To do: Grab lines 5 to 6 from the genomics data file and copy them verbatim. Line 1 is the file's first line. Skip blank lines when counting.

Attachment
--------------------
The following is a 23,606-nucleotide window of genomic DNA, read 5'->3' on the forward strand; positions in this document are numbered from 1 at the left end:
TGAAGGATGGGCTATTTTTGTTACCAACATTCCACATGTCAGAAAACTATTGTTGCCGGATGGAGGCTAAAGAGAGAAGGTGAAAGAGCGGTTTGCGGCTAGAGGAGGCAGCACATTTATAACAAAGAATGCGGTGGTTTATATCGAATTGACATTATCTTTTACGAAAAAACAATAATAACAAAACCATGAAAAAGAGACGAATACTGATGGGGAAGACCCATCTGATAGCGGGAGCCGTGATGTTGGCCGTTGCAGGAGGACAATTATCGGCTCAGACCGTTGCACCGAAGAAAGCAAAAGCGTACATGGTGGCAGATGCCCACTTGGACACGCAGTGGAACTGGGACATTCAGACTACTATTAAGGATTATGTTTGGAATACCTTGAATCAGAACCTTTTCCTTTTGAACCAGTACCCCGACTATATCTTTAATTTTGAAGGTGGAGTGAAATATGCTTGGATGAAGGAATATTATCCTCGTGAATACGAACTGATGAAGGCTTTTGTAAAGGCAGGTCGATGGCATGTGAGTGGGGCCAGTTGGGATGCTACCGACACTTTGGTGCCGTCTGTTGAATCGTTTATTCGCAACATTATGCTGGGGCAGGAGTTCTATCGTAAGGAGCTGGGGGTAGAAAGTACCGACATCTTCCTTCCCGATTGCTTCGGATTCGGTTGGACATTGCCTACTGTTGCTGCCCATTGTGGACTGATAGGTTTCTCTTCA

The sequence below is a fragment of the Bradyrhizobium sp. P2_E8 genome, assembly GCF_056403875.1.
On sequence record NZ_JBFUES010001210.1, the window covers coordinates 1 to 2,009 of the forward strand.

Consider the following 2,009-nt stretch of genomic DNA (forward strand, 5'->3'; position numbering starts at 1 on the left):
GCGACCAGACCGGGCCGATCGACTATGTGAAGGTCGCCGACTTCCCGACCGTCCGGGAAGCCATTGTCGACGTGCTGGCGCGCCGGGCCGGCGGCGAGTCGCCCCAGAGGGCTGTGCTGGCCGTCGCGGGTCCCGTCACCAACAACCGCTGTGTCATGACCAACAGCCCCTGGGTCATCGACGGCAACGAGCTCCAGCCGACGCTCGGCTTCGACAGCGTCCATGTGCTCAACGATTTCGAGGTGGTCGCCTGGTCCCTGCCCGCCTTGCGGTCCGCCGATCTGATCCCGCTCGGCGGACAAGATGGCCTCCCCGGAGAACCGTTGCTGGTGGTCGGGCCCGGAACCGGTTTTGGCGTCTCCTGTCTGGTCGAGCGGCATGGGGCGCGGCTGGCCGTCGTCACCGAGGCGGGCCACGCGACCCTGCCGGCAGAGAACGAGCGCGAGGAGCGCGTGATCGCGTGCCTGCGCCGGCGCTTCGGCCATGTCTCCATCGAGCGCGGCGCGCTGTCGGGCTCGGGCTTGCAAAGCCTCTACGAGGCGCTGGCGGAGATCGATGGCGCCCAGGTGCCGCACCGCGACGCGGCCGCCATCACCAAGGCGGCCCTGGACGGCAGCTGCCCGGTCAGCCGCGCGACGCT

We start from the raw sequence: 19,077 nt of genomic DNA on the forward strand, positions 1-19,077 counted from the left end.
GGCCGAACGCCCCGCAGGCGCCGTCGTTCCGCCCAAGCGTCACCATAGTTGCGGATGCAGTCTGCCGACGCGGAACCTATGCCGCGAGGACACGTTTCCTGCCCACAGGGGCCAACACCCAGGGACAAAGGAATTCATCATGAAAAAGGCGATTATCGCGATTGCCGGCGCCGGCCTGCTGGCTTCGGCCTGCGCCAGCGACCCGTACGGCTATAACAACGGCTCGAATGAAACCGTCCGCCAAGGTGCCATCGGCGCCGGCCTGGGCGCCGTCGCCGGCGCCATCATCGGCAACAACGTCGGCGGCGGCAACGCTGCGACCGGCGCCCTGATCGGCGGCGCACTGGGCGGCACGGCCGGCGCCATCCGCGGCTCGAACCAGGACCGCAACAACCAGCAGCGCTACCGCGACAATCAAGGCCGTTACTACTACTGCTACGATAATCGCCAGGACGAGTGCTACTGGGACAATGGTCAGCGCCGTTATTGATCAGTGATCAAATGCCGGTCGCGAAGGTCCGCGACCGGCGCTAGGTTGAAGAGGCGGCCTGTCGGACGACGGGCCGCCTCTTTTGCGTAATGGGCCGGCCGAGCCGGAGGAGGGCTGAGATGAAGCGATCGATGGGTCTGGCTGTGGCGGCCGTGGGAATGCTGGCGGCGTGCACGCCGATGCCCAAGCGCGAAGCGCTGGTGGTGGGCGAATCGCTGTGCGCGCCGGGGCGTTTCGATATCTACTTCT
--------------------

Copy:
Consider the following 2,009-nt stretch of genomic DNA (forward strand, 5'->3'; position numbering starts at 1 on the left):
GCGACCAGACCGGGCCGATCGACTATGTGAAGGTCGCCGACTTCCCGACCGTCCGGGAAGCCATTGTCGACGTGCTGGCGCGCCGGGCCGGCGGCGAGTCGCCCCAGAGGGCTGTGCTGGCCGTCGCGGGTCCCGTCACCAACAACCGCTGTGTCATGACCAACAGCCCCTGGGTCATCGACGGCAACGAGCTCCAGCCGACGCTCGGCTTCGACAGCGTCCATGTGCTCAACGATTTCGAGGTGGTCGCCTGGTCCCTGCCCGCCTTGCGGTCCGCCGATCTGATCCCGCTCGGCGGACAAGATGGCCTCCCCGGAGAACCGTTGCTGGTGGTCGGGCCCGGAACCGGTTTTGGCGTCTCCTGTCTGGTCGAGCGGCATGGGGCGCGGCTGGCCGTCGTCACCGAGGCGGGCCACGCGACCCTGCCGGCAGAGAACGAGCGCGAGGAGCGCGTGATCGCGTGCCTGCGCCGGCGCTTCGGCCATGTCTCCATCGAGCGCGGCGCGCTGTCGGGCTCGGGCTTGCAAAGCCTCTACGAGGCGCTGGCGGAGATCGATGGCGCCCAGGTGCCGCACCGCGACGCGGCCGCCATCACCAAGGCGGCCCTGGACGGCAGCTGCCCGGTCAGCCGCGCGACGCT